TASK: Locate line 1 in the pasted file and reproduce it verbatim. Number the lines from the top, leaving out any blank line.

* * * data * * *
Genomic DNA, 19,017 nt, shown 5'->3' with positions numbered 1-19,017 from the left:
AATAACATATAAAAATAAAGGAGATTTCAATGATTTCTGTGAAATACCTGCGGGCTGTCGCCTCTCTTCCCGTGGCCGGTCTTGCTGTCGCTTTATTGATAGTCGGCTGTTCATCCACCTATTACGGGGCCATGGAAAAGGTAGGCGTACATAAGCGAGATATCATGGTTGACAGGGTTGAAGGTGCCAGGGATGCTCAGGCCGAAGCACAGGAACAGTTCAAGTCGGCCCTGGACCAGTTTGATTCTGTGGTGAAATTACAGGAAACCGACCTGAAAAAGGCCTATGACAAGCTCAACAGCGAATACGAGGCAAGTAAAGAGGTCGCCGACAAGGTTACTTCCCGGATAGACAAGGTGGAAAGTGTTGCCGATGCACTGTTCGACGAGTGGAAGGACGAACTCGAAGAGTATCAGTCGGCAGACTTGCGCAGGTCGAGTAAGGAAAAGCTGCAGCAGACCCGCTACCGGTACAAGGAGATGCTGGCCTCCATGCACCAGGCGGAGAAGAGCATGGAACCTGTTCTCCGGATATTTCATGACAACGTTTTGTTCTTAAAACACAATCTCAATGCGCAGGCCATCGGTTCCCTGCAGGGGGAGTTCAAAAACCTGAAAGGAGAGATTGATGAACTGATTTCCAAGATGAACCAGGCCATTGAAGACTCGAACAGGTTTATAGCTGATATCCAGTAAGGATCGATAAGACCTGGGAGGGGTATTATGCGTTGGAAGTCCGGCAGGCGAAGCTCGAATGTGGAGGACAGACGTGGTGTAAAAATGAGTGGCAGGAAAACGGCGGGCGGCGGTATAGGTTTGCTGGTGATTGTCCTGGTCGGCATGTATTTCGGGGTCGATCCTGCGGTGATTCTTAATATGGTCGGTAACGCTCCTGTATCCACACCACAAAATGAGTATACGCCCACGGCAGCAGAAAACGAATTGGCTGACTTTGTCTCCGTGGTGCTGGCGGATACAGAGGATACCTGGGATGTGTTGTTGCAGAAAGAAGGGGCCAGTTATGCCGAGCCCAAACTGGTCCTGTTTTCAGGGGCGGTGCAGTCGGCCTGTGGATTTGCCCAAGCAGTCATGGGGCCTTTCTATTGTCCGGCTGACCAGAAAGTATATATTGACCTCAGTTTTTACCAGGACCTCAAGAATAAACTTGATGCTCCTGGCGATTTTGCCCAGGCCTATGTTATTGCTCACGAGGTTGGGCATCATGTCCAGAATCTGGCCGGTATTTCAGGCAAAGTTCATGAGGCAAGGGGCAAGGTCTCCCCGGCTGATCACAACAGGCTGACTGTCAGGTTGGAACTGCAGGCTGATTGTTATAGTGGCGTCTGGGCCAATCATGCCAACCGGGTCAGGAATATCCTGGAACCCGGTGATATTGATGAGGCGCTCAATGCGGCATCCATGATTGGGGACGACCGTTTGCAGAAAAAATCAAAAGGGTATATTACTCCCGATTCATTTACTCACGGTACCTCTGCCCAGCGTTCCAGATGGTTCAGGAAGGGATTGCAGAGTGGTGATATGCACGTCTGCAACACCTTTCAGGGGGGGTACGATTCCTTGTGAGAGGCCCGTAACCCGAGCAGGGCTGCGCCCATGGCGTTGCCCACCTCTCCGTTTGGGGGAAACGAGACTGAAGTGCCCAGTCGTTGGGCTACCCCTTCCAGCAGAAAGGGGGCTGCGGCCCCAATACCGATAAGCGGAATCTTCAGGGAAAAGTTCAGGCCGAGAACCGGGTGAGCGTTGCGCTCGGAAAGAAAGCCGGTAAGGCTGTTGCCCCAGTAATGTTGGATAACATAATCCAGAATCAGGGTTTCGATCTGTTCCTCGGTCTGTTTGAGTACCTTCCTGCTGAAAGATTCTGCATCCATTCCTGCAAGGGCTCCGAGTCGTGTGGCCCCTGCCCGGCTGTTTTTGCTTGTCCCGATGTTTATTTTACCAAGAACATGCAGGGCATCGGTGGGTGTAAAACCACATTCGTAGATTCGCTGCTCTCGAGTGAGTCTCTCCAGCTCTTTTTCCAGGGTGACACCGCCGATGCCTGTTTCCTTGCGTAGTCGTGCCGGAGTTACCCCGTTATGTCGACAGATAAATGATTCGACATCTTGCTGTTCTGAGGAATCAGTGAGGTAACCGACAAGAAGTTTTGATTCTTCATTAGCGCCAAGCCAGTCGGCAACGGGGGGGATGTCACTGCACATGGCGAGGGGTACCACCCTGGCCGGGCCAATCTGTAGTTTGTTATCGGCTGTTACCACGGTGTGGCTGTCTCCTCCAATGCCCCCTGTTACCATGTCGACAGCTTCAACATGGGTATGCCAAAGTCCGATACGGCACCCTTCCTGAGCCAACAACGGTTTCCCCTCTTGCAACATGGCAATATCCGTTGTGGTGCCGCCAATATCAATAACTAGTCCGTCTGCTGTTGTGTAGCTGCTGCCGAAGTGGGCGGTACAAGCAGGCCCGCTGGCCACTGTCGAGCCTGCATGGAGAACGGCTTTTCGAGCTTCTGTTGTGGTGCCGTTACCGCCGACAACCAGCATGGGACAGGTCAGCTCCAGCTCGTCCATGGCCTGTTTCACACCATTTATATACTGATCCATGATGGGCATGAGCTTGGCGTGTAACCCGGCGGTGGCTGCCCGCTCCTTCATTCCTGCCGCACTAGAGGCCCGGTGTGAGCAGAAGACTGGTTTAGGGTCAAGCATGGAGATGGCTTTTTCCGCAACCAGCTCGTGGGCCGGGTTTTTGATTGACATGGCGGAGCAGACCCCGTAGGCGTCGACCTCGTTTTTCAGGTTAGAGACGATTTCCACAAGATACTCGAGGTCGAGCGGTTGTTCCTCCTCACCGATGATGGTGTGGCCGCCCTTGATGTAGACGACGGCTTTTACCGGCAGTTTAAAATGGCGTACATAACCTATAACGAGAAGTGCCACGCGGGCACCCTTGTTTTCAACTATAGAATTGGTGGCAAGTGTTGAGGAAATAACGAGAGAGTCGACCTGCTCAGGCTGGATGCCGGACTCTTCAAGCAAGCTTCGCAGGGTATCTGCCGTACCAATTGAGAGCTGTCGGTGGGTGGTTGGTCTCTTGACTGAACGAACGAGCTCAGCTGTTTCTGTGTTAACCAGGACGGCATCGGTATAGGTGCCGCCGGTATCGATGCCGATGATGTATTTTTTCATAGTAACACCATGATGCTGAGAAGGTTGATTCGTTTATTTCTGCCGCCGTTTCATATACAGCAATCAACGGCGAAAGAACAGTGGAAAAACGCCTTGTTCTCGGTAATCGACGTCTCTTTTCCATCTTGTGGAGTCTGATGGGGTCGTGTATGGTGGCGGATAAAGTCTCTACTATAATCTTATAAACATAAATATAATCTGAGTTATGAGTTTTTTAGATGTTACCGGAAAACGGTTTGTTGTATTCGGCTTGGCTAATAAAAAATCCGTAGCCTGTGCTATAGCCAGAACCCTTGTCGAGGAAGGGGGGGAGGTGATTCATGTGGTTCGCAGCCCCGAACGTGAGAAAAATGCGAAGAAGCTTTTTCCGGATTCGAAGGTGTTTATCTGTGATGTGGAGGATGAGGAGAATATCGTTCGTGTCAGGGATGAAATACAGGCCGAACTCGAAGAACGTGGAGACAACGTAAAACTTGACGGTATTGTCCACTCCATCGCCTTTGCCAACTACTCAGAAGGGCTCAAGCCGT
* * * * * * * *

Genomic DNA, 19,017 nt, shown 5'->3' with positions numbered 1-19,017 from the left: